**½/**** Image A- Sound A+ Extras A
screenplay by Joss Whedon, Andrew Stanton, Joel Cohen and Alec Sokolow
directed by John Lasseter
TOY STORY 2
****/**** Image A Sound A+ Extras A-
screenplay by Andrew Stanton, Rita Hsiao, Doug Chamberlin & Chris Webb
directed by John Lasseter
by Walter Chaw What time and memory seem to obscure about Pixar's Toy Story is that it is, for the most part, shrill and unpleasant, though it's easier to identify now that Pixar's technical facility is familiar. The picture's thick with bad behaviour, with everybody's favourite vintage cowboy doll Woody (voiced by Tom Hanks) acting the spoiled, wounded, ultimately dangerous brat, jilted by his owner for a newer model, Buzz Lightyear (Tim Allen), and determined to murder his rival until some moral compass asserts itself and Woody, grudgingly, comes to Jesus with his inevitable obsolescence. Toy Story plays a weird game with the idea of mortality in that its heroes are toys and, as such, doomed to a kind of infernal immortal half-life during which they can be tortured any number of ways--de-limbed, decapitated and reconstituted, melted, waterboarded we presume--in the name of a child's development. A memorable moment places our frenemies in a "bad" kid's bedroom where all the toys have been mutilated (our tiny Dr. Frankenstein provides the tension of the film's third act)--the message of the encounter retreating into that old kid's-flick saw that you can't judge a book by its cover.
The lingering message, though, is a little trickier, in that the film plays on the idea that anyone who's ever owned a toy has an ethical responsibility to it, leading to the discomfort, were one to think about it for a second, that the way one treats one's possessions offers insight into one's wiring. And, here's the crux of it: it suggests that people nurse a compulsion to project proximate humanity upon inanimate objects and that if one doesn't--if one sensibly treats objects like objects--then there's something sadly missing from said individual's moral and emotional makeup. It's the grist that also fuels stuff like Blade Runner, Ghost in the Shell, The Brave Little Toaster, and, most recently, Moon. How it plays out in Toy Story, however, is that when Woody tries to kill Buzz and, later, when Woody's friends turn their back on Woody, leaving him to be tortured and "killed" by the neighbourhood Dahmer, it has this unpleasant cast of eternity to it that won't be properly addressed until Toy Story 2. The problem of Toy Story is an interesting one in that what's really wrong with it is that it raises genuinely fascinating questions it never adequately addresses. Lest one wonder if there's room for such rumination in a children's film, Pixar, as it evolves over the next fifteen years, will tackle them each in turn and in depth: the proximate humanity of a cleaning robot, for instance (and its pet cockroach); the desire for eternity in Ratatouille (which history may eventually locate as the studio's crowning jewel); and the cost of mortality as it impacts the group in both The Incredibles and Finding Nemo.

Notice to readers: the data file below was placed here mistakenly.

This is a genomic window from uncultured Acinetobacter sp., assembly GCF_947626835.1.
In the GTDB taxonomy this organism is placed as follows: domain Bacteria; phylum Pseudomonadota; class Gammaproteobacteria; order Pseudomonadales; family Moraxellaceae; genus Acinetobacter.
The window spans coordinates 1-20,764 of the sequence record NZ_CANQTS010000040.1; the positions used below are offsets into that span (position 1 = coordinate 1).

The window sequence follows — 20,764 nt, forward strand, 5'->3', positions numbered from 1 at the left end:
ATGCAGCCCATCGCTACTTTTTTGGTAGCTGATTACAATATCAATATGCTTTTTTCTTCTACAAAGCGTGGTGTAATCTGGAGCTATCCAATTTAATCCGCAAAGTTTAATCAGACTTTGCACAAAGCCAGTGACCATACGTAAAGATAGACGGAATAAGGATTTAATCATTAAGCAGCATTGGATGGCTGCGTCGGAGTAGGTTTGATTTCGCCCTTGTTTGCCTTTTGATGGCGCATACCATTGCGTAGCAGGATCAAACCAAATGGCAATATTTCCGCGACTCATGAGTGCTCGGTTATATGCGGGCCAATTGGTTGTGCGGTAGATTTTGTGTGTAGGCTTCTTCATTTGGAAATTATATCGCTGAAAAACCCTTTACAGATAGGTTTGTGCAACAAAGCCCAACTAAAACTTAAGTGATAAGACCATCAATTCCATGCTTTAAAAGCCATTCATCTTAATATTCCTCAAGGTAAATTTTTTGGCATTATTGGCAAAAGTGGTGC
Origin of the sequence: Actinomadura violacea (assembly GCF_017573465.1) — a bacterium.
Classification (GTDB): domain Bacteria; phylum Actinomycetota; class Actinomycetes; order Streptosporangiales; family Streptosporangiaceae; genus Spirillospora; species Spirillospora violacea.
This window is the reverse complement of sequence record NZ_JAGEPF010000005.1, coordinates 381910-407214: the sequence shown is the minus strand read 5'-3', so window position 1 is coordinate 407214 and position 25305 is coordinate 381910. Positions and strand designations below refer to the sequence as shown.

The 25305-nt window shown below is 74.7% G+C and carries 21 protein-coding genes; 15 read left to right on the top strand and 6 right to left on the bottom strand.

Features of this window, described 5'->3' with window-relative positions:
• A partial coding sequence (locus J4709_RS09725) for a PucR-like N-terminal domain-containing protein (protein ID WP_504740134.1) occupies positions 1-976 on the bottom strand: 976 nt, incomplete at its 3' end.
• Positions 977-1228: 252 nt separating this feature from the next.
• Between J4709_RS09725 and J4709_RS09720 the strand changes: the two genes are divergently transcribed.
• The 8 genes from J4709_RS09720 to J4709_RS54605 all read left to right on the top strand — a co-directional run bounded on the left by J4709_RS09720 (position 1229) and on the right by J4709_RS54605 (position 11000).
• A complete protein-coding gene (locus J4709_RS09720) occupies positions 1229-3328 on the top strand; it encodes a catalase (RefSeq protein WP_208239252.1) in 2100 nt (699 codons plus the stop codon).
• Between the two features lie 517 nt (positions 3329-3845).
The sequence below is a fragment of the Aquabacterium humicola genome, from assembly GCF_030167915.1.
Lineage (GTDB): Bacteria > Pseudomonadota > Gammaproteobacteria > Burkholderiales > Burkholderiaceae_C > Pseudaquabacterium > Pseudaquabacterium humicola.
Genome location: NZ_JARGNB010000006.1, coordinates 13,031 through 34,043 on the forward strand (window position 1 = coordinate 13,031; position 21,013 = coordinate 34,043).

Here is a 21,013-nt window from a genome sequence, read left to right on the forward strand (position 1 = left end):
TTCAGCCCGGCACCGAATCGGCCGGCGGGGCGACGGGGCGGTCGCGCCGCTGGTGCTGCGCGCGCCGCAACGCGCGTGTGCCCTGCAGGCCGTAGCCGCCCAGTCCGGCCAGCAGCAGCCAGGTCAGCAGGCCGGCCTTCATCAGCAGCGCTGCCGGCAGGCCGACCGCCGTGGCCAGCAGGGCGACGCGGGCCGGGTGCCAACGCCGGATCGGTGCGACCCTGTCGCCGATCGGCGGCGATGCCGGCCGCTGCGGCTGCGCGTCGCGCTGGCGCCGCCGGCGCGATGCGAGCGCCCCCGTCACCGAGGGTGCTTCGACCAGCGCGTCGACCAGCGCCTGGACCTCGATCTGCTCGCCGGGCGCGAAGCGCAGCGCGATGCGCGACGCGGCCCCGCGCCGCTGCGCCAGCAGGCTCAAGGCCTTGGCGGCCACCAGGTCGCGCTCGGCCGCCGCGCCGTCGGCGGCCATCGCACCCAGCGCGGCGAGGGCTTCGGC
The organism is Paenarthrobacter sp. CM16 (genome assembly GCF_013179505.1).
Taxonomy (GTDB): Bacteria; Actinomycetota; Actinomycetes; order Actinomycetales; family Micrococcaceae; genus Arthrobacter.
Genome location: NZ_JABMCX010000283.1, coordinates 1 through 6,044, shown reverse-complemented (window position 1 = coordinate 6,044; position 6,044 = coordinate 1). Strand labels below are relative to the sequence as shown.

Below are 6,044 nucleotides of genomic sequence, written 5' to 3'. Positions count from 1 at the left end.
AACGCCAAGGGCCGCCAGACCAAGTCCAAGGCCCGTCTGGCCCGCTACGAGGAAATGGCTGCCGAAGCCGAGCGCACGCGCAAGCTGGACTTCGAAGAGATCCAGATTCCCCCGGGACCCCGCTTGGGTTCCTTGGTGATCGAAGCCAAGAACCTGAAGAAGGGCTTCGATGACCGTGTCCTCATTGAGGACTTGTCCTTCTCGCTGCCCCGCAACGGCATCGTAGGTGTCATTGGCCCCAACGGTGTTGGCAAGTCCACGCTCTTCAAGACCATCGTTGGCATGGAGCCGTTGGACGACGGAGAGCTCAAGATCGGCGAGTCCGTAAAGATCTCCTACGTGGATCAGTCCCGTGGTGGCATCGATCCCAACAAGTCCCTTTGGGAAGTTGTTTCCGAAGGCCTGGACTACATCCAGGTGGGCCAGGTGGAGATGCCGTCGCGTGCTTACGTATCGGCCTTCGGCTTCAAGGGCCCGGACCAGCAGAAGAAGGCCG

The brilliance of Toy Story is not necessarily its premise, which is decidedly less fresh than touted (toys have been coming to life since The Indian in the Cupboard, L. Frank Baum, and before), but that the particular toys coming to life have a very specific thirty-something draw. Naturally, it's a product of exceptional voice acting and clever execution, too, but the key to the picture's longevity has more to do with the visceral nostalgic reaction of people of my age who used to own an Etch A Sketch or a Slinky Dog--and with the fact that Toy Story has the fortune of having a remarkable, loaded sequel--than with a clear memory of how whiny Woody is throughout and how sociopathic are his attempts to cling to his status as king of his master's affections. It's actually sort of a frightening mid-life mortality exercise--a Whatever Happened to Baby Jane? about an object of desire well past its prime, squirreled away into an exclusive corner and deadly to any interloper who threatens to introduce modernity into its insular enclave.
There's irony there in that Toy Story, the first completely computer-animated feature film, is telling the story of the absolute terror of the old guard in relinquishing its audience's affections to the new. Perhaps the film is meant as a pre-emptive sop to any resistance to a new medium--one bolstered by its use of vintage toys that come to accept the state-of-the-art as harmless colleague. (Neutered in drag and plopped into a girl's pretend tea party, Buzz is integrated into collectives with nary a ripple in the status quo.) Pixar gets more daring, of course, positing the end of the world, the death of barren old ladies, and the importance of critics, but it doesn't get too terribly daring--even with a quick hit at organized religion in those iconic three-eyed alien fundamentalists--its first time out. Third time, though, with Toy Story 2, Pixar gets plenty daring, plenty fast.